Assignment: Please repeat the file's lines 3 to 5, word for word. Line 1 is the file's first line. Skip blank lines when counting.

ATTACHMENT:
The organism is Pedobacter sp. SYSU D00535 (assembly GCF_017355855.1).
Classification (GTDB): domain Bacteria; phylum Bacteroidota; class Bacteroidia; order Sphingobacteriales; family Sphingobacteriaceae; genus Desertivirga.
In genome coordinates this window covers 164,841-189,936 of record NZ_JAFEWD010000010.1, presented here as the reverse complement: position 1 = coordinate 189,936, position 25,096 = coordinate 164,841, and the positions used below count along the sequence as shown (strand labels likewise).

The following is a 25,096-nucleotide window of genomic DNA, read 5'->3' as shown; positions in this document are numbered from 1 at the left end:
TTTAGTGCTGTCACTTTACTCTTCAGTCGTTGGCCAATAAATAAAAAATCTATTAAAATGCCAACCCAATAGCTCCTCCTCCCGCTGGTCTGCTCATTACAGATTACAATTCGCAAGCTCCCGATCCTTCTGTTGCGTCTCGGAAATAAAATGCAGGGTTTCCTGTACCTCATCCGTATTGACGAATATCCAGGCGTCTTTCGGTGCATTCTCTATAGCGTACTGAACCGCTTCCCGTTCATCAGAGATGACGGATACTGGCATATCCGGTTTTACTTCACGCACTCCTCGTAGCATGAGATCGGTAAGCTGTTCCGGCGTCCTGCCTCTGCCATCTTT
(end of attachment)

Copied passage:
In genome coordinates this window covers 164,841-189,936 of record NZ_JAFEWD010000010.1, presented here as the reverse complement: position 1 = coordinate 189,936, position 25,096 = coordinate 164,841, and the positions used below count along the sequence as shown (strand labels likewise).

The following is a 25,096-nucleotide window of genomic DNA, read 5'->3' as shown; positions in this document are numbered from 1 at the left end:
TTTAGTGCTGTCACTTTACTCTTCAGTCGTTGGCCAATAAATAAAAAATCTATTAAAATGCCAACCCAATAGCTCCTCCTCCCGCTGGTCTGCTCATTACAGATTACAATTCGCAAGCTCCCGATCCTTCTGTTGCGTCTCGGAAATAAAATGCAGGGTTTCCTGTACCTCATCCGTATTGACGAATATCCAGGCGTCTTTCGGTGCATTCTCTATAGCGTACTGAACCGCTTCCCGTTCATCAGAGATGACGGATACTGGCATATCCGGTTTTACTTCACGCACTCCTCGTAGCATGAGATCGGTAAGCTGTTCCGGCGTCCTGCCTCTGCCATCTTT